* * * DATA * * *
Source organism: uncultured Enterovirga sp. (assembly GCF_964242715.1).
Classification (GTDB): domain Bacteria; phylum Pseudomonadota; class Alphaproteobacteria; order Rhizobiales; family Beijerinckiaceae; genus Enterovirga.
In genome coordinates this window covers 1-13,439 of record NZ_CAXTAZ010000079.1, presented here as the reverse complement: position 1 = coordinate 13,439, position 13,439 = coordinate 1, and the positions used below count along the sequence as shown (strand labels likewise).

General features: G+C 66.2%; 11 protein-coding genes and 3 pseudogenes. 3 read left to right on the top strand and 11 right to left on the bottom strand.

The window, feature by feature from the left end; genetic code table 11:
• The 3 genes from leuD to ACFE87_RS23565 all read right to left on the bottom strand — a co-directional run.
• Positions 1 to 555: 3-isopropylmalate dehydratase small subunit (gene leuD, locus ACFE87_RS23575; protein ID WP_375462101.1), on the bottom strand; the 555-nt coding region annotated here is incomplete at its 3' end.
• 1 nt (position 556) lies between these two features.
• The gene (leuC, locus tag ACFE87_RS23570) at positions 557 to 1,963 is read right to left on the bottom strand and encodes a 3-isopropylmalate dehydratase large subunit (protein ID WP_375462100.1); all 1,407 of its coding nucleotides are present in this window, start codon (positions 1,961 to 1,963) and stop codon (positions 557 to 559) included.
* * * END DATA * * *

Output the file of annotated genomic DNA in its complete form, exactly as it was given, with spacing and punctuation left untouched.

Source organism: uncultured Enterovirga sp. (assembly GCF_964242715.1).
Classification (GTDB): domain Bacteria; phylum Pseudomonadota; class Alphaproteobacteria; order Rhizobiales; family Beijerinckiaceae; genus Enterovirga.
In genome coordinates this window covers 1-13,439 of record NZ_CAXTAZ010000079.1, presented here as the reverse complement: position 1 = coordinate 13,439, position 13,439 = coordinate 1, and the positions used below count along the sequence as shown (strand labels likewise).

General features: G+C 66.2%; 11 protein-coding genes and 3 pseudogenes. 3 read left to right on the top strand and 11 right to left on the bottom strand.

The window, feature by feature from the left end; genetic code table 11:
• The 3 genes from leuD to ACFE87_RS23565 all read right to left on the bottom strand — a co-directional run.
• Positions 1 to 555: 3-isopropylmalate dehydratase small subunit (gene leuD, locus ACFE87_RS23575; protein ID WP_375462101.1), on the bottom strand; the 555-nt coding region annotated here is incomplete at its 3' end.
• 1 nt (position 556) lies between these two features.
• The gene (leuC, locus tag ACFE87_RS23570) at positions 557 to 1,963 is read right to left on the bottom strand and encodes a 3-isopropylmalate dehydratase large subunit (protein ID WP_375462100.1); all 1,407 of its coding nucleotides are present in this window, start codon (positions 1,961 to 1,963) and stop codon (positions 557 to 559) included.